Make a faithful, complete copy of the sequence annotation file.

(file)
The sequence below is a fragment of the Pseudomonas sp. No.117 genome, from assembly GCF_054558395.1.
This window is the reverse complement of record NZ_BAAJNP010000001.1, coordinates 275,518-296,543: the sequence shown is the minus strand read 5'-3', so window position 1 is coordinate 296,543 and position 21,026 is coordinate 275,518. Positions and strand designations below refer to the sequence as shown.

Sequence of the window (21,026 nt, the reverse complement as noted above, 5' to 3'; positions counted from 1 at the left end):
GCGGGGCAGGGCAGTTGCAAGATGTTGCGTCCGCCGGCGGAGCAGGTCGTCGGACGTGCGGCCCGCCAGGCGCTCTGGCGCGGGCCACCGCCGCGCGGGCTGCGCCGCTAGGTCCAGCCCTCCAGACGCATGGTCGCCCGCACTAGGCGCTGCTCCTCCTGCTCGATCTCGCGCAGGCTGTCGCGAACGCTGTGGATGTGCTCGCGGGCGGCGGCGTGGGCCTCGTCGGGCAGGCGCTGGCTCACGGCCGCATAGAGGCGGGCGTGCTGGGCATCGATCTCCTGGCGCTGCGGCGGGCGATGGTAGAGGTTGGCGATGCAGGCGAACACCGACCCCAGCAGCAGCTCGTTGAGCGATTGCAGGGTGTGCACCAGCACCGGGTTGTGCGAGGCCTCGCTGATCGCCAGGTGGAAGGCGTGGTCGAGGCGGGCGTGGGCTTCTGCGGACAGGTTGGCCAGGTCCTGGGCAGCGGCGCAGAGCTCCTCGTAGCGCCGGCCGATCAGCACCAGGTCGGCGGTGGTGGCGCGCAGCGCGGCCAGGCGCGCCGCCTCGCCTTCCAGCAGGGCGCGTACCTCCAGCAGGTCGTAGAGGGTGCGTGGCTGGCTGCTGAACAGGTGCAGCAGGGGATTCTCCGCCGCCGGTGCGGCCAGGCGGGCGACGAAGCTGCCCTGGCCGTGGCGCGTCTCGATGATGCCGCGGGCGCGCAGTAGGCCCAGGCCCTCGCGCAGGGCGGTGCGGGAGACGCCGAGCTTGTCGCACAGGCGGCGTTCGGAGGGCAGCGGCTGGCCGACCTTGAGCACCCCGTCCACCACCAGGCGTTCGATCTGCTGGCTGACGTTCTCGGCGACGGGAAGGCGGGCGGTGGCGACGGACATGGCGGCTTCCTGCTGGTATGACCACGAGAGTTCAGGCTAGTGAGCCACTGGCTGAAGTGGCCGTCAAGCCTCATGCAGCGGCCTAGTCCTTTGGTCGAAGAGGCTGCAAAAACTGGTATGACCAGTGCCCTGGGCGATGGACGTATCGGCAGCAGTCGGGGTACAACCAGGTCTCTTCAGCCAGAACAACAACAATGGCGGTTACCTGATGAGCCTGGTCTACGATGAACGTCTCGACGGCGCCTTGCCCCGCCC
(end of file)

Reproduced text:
The sequence below is a fragment of the Pseudomonas sp. No.117 genome, from assembly GCF_054558395.1.
This window is the reverse complement of record NZ_BAAJNP010000001.1, coordinates 275,518-296,543: the sequence shown is the minus strand read 5'-3', so window position 1 is coordinate 296,543 and position 21,026 is coordinate 275,518. Positions and strand designations below refer to the sequence as shown.

Sequence of the window (21,026 nt, the reverse complement as noted above, 5' to 3'; positions counted from 1 at the left end):
GCGGGGCAGGGCAGTTGCAAGATGTTGCGTCCGCCGGCGGAGCAGGTCGTCGGACGTGCGGCCCGCCAGGCGCTCTGGCGCGGGCCACCGCCGCGCGGGCTGCGCCGCTAGGTCCAGCCCTCCAGACGCATGGTCGCCCGCACTAGGCGCTGCTCCTCCTGCTCGATCTCGCGCAGGCTGTCGCGAACGCTGTGGATGTGCTCGCGGGCGGCGGCGTGGGCCTCGTCGGGCAGGCGCTGGCTCACGGCCGCATAGAGGCGGGCGTGCTGGGCATCGATCTCCTGGCGCTGCGGCGGGCGATGGTAGAGGTTGGCGATGCAGGCGAACACCGACCCCAGCAGCAGCTCGTTGAGCGATTGCAGGGTGTGCACCAGCACCGGGTTGTGCGAGGCCTCGCTGATCGCCAGGTGGAAGGCGTGGTCGAGGCGGGCGTGGGCTTCTGCGGACAGGTTGGCCAGGTCCTGGGCAGCGGCGCAGAGCTCCTCGTAGCGCCGGCCGATCAGCACCAGGTCGGCGGTGGTGGCGCGCAGCGCGGCCAGGCGCGCCGCCTCGCCTTCCAGCAGGGCGCGTACCTCCAGCAGGTCGTAGAGGGTGCGTGGCTGGCTGCTGAACAGGTGCAGCAGGGGATTCTCCGCCGCCGGTGCGGCCAGGCGGGCGACGAAGCTGCCCTGGCCGTGGCGCGTCTCGATGATGCCGCGGGCGCGCAGTAGGCCCAGGCCCTCGCGCAGGGCGGTGCGGGAGACGCCGAGCTTGTCGCACAGGCGGCGTTCGGAGGGCAGCGGCTGGCCGACCTTGAGCACCCCGTCCACCACCAGGCGTTCGATCTGCTGGCTGACGTTCTCGGCGACGGGAAGGCGGGCGGTGGCGACGGACATGGCGGCTTCCTGCTGGTATGACCACGAGAGTTCAGGCTAGTGAGCCACTGGCTGAAGTGGCCGTCAAGCCTCATGCAGCGGCCTAGTCCTTTGGTCGAAGAGGCTGCAAAAACTGGTATGACCAGTGCCCTGGGCGATGGACGTATCGGCAGCAGTCGGGGTACAACCAGGTCTCTTCAGCCAGAACAACAACAATGGCGGTTACCTGATGAGCCTGGTCTACGATGAACGTCTCGACGGCGCCTTGCCCCGCCC